Several members of our group were anxious to photograph a disabled tank, and our Egyptian hosts became strangely solicitous. Time and again a likely prospect was rejected for fear of surrounding minefields, for poor composition, or simply for "security reasons." It dawned on me slowly that the tanks in question were all Soviet-made and therefore Egyptian losses. At length our army officer escort stopped the bus and with a sweeping gesture indicated his choice of an appropriate subject—a battered U.S.-built Israeli tank conveniently positioned in the middle of the road.
Glimpsing the Canal of the Future
Slowly, amid fragile hopes for peace, tanks and artillery were giving way to other machines in the canal zone. The new lords of the desert were the bulldozers and draglines of Osman Ahmed Osman. Formerly chairman of the Arab world's largest construction company, Mr. Osman now serves as Egypt's Minister of Housing and Reconstruction. In fact, he is the country's chief developer.
During my stay in Egypt Mr. Osman was constantly abroad, conferring with fellow Arab ministers on plans for development of the entire canal zone. I talked one day with one of his advisers, Ali Salem Hamza, no relation to my friend the chief pilot.
"We are thinking in terms of the next 25 years," Mr. Hamza began, unrolling a schematic diagram of the canal region. At first glance I hardly recognized it, for there was little to suggest present conditions.
Where thousands of square miles of desert now fringe the waterway, the diagram bore large areas shaded in green, representing land to be reclaimed or irrigated. The canal's three metropolitan centers—Port Said, Ismailia, and Suez—appeared trebled in size, with housing, new industry, free-trade zones, and tourist facilities to match. Finally, the army's cherished pontoon bridges had been replaced by five modern two-lane tunnels beneath the waterway.
It was an ambitious scheme and obviously an expensive one. Mr. Hamza acknowledged the high price.
"We estimate costs between seven and eight billion dollars," he said. "Financing will be provided partly by our own government, and the rest from abroad. Some of our Arab allies have already offered a share of their growing oil revenue, for the project will benefit them as well as Egypt."
With the Middle East then precariously balanced between peace and war, I brought up the matter of risks. What guarantee did Egypt have of launching the plan, much less of completing it?
"None," Mr. Hamza replied bluntly, "but we feel that the plan itself is an incentive for peace. No country would make such an enormous investment if it were convinced that another war were inevitable.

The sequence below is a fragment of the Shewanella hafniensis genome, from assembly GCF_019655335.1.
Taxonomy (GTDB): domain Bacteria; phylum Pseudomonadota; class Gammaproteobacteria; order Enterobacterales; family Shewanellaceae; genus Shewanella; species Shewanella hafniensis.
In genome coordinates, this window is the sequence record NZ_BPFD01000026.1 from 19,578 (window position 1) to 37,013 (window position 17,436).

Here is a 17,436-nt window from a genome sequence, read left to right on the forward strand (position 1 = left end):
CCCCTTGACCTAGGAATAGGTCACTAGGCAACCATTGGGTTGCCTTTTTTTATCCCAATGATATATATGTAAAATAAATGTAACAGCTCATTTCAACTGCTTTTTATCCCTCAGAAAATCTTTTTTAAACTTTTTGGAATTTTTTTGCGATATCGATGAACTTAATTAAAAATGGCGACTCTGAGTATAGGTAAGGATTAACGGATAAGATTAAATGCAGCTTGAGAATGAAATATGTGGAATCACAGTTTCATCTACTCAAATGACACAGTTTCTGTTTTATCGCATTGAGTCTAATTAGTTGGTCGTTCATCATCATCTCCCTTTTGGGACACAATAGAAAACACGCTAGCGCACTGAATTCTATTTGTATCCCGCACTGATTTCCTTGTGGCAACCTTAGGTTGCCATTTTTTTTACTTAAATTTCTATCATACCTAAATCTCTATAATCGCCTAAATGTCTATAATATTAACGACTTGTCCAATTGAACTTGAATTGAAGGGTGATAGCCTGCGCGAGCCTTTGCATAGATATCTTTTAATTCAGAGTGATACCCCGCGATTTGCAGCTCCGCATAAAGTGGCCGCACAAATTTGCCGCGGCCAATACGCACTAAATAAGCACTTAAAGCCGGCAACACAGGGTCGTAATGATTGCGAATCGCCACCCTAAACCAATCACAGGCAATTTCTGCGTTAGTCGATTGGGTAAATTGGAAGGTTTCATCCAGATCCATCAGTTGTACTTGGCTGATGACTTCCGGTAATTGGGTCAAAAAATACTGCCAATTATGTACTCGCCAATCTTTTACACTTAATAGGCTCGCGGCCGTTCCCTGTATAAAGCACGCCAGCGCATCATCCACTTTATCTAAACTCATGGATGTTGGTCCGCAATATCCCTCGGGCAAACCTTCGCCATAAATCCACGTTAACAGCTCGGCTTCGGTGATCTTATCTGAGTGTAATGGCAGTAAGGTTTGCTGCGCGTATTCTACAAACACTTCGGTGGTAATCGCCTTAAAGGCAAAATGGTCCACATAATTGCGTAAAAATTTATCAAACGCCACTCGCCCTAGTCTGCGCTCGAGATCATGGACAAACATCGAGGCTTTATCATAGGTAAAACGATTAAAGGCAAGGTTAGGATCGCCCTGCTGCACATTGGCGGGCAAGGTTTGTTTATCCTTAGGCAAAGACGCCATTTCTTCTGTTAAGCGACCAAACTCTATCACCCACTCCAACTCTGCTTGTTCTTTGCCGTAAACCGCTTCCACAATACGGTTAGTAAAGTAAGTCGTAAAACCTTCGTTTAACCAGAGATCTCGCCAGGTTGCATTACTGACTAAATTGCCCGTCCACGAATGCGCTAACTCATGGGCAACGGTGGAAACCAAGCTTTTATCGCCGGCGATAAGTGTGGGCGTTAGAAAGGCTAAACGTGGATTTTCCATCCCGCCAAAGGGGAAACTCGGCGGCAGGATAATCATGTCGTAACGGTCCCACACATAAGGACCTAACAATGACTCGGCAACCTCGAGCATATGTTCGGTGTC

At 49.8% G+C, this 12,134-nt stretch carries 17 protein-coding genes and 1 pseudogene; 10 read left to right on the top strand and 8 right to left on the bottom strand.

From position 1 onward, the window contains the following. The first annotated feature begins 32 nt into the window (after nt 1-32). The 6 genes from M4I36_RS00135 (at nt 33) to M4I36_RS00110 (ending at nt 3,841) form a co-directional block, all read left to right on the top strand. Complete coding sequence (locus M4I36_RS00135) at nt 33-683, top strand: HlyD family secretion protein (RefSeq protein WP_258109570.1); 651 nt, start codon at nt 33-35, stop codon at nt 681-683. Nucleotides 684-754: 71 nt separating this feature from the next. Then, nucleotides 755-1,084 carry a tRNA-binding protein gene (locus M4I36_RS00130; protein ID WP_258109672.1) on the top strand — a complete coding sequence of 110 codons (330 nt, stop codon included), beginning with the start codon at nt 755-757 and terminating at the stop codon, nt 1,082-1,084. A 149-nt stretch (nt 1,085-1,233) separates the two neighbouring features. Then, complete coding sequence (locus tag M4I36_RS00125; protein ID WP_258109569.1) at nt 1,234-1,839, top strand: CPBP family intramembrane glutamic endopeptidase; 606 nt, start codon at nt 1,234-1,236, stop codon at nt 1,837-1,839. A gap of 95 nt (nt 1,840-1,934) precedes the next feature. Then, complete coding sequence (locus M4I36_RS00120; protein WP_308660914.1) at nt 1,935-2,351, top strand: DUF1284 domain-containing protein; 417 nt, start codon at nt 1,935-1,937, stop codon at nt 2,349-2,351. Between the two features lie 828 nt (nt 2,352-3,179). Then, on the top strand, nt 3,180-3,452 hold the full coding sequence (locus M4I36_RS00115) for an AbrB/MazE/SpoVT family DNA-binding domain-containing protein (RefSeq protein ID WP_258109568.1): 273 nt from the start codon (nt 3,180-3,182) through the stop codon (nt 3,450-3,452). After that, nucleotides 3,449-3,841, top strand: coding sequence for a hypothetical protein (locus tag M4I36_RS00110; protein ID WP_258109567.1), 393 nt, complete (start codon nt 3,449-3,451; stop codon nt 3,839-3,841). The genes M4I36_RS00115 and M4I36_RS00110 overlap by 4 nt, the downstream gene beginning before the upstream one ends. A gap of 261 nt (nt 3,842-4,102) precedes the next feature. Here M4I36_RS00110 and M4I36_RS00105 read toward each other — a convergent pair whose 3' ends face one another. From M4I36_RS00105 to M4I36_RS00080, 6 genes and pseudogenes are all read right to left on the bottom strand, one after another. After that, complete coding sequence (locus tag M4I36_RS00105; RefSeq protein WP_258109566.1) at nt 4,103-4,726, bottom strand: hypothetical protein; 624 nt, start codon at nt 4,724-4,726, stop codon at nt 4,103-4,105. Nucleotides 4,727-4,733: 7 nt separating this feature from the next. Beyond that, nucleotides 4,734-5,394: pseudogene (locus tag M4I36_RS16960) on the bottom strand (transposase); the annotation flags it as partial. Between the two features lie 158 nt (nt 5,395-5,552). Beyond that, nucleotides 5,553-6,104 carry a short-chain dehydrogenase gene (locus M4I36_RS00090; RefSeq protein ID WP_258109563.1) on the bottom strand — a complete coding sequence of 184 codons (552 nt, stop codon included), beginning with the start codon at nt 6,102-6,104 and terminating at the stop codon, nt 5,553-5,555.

"Then, too, with the scope of modern weapons, the canal zone has lost some of its strategic value. When rockets can deliver warheads hundreds of miles with pinpoint accuracy, Cairo has become as much a front line as the Suez Canal."
Builder's Dream Again Seems Possible
I left the canal zone soon afterward with Mr. Hamza's words in mind. On a final flight aboard a U.S. Navy helicopter from Ismailia to Port Said, I had a superb view of the northern half of the waterway. To the west there were still the ominous silhouettes of the Soviet-built missile sites and occasional concentrations of tanks and mechanized infantry ready for instant action.
Eastward in Sinai the forlorn remnants of past wars darkened the gleaming slopes of dunes like a faint sprinkling of soot. One could only wonder whether their number would swell in the future with tragic additions by both sides.
We reached Port Said then and began letting down over the broad harbor, cleared at last and astir with the arrival of four new ships beside the remains of those that had been scrapped.
They were small Egyptian vessels preparing for a trial run through the canal, a peaceful transit after more than seven-and-a-half years of hostilities. It was a heartening sight, symbolic of Ferdinand de Lesseps' original concept of the Suez Canal.
Envisioning the great waterway as a historic link among nations, the French builder and engineer had adopted a Latin motto whose message still expresses a measure of hope:
"Aperire terram gentibus—To open the world to mankind."